Edupack plans, updates, and research for community feedback and reference.
Edupack is a WordPress plugin. Our plugin simplifies Higher Ed website management.
Edupack users manage complex website systems. Some of these users maintain self-service, “Domain of One’s Own,” systems. Others maintain a single website for lots of stakeholders. Whatever the complexity, our goal is to streamline the Higher Ed website publishing workflow, from content inception to its sunsetting.
Edupack is also a community.
All core Edupack code is Open Source, published under the GNU General Public License. That means anyone can use Edupack’s core tech for free. We’ve done this so that Higher Ed pros feel free to exchange ideas and code with us (we never want to lock users into proprietary systems!)
We hold monthly meetings with our users to discuss new features and we maintain a Slack channel to discuss anything on the mind of Higher Ed pros. We aim to be as transparent as possible to gain user trust as we develop our solutions (for more info, read our post on transparency).
If you aren’t part of Edupack already, we sincerely hope you’ll join.
The Blocksy theme already saves coding time. Their GUI style controls cover 80% of what designers can imagine. FSE provides additional global style settings that could, theoretically, make custom themes useless. Designers could design their site within WordPress without needing mockups or coding expertise.
For Higher Ed pros, block-based style controls also provide better management over user capabilities. That means accessibility and branding policies can be policed at a code level instead of through visual, human tests.
For those reasons, the future is bright for FSE.
Unfortunately, FSE’s bright future is probably not coming soon.
We trust you’ll ask questions. We don’t want to bombard you. We trust that you’ll ask for the info you want. We do have several public forums for brainstorming. General ideas fit nicely into Slack’s #general channel. Randomness fits into #random. We email key announcements, and I’m not so sure what P2 is for yet, but “2” rhymes with “true” so… Great Truths might go here?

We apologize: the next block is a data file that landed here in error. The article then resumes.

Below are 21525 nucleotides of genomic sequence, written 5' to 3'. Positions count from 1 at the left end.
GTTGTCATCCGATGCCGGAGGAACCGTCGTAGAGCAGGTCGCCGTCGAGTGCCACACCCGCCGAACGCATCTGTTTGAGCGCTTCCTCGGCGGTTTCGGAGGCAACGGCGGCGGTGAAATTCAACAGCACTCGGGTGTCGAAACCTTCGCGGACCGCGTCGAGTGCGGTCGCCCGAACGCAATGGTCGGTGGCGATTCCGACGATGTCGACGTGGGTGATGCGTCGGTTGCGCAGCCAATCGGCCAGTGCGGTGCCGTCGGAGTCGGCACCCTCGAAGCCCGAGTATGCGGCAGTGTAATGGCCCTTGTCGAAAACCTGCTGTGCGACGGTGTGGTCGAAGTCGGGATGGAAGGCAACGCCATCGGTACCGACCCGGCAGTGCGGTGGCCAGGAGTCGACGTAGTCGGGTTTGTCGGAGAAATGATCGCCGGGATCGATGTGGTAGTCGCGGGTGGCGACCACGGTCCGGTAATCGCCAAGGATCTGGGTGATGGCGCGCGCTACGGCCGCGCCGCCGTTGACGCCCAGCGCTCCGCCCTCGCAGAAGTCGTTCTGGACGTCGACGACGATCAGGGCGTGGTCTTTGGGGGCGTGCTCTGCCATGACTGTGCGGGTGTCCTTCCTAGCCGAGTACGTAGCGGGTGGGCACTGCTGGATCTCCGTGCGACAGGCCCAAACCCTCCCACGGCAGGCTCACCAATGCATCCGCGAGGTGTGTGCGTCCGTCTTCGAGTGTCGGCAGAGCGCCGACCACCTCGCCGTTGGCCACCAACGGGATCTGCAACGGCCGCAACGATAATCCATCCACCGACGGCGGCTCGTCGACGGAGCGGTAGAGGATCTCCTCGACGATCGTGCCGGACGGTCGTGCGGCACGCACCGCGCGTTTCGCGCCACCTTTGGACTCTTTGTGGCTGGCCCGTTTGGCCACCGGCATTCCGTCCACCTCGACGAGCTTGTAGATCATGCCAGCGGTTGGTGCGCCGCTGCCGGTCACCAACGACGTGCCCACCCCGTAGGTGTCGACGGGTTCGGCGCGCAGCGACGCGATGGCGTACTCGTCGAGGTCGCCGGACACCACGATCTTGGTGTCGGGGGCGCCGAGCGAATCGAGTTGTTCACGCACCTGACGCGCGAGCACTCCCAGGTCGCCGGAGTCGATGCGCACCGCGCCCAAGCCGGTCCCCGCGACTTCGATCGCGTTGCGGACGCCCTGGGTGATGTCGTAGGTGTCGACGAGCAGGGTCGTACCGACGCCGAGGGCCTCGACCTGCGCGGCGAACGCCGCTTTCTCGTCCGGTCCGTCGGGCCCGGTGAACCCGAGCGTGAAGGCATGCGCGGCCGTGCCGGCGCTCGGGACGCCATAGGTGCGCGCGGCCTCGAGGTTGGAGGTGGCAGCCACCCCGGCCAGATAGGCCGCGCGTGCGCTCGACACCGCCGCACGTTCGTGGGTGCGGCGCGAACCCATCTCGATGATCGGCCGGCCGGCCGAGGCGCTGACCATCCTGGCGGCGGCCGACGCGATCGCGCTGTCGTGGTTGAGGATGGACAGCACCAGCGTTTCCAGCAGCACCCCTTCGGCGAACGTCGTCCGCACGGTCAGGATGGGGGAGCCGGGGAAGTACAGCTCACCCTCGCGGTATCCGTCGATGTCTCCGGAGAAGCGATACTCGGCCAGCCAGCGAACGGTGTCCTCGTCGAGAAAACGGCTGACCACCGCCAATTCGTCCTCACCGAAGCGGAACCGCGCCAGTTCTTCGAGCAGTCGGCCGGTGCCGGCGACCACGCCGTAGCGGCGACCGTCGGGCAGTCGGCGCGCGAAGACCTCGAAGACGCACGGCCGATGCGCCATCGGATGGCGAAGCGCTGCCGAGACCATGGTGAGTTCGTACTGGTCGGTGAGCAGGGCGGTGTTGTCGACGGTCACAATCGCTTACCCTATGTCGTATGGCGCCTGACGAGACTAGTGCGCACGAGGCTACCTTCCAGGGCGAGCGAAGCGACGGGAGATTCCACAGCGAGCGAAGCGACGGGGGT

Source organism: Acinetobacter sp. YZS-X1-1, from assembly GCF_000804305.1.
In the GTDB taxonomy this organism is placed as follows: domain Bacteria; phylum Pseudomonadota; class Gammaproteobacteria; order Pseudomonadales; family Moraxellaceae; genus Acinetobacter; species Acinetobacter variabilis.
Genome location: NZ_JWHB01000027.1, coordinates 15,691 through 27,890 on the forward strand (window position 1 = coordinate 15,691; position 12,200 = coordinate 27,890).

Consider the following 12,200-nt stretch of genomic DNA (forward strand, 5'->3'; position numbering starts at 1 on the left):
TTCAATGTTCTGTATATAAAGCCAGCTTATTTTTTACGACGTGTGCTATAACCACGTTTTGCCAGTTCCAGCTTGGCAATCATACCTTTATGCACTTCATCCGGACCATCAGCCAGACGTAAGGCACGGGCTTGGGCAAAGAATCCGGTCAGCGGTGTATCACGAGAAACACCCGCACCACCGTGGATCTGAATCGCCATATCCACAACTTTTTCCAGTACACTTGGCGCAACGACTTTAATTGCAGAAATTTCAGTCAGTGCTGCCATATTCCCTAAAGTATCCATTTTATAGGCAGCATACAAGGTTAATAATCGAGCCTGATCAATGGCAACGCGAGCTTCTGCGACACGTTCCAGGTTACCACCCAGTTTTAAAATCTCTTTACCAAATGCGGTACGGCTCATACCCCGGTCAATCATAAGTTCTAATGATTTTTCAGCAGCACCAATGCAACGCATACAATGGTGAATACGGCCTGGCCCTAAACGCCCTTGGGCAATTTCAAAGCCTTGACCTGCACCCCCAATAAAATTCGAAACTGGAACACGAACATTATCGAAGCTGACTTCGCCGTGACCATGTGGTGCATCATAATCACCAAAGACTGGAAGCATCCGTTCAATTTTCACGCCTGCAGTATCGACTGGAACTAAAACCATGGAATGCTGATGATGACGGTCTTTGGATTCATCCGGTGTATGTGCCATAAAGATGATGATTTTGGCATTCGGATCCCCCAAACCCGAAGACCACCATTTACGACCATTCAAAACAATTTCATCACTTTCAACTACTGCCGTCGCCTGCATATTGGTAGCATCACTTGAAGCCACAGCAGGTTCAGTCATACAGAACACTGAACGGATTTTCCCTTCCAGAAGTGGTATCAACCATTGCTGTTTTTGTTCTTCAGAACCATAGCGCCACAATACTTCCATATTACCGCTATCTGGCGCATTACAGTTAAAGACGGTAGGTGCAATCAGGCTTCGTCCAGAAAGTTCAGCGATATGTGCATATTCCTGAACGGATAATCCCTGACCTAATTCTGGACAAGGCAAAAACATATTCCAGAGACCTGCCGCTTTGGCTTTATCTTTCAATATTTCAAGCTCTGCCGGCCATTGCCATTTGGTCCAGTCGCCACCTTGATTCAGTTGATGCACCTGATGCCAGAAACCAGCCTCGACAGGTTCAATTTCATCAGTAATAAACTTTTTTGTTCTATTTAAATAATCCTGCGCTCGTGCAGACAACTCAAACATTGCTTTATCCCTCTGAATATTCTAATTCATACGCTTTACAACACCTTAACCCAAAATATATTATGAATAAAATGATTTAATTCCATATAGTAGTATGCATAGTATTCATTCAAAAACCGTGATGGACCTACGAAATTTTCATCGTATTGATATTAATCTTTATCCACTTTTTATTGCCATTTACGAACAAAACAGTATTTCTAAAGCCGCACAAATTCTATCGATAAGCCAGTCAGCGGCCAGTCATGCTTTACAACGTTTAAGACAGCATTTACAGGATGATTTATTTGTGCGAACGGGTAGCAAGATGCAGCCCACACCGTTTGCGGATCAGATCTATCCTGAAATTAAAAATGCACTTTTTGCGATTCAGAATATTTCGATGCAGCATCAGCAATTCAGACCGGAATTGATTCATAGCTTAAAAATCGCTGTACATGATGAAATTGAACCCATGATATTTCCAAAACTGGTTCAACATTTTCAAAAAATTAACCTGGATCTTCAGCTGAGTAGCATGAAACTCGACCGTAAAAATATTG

We never share private information. Our commitment to privacy is built into our service. Edupack isn’t a hosting service. The Edupack plugin currently does not currently collect any of your data (this may change if we need to learn about usage). Data on third-party services (ie- Slack, GitHub, P2, Gmail, …) won’t be shared with any other third party.
We also protect experimentation. Spitball ideas with me, @bbertucc. If you say something is private, I won’t tell a soul. I also encourage folks to share ideas privately with each other before bringing them to the larger group. Hashed-out ideas usually get better traction.
Business decisions and Edupack finances are public (mostly). We sometimes sign NDAs, so we obviously can’t share data that can’t be disclosed. We do aim to share most Edupack financial data. Feedback on profits, losses, investments, and lessons helps us make better business decisions. That said, we maintain employee and partner rights to privacy and never share anything employees or partners do not want us to share.
Anytime we discuss anything privately, we do it to maintain your trust. Your trust is our most precious asset. Our privacy policies work to maintain your trust in Edupack.
I’m in charge of Edupack’s outreach. I’m also trying to keep our Slack channels focused by publishing the goals behind our communication and work. This post establishes the motivation behind the #outreach group on Slack.
From user onboarding to content sunsetting, Edupack aims to simplify Higher Ed web publishing. To reach our bold vision, Edupack is launching an outreach initiative in three phases (enumerated with domain names 😉):
1. Find Good Ideas & Dream Big (joinedupack.com)
Our first phase of outreach needs to promote brainstorming.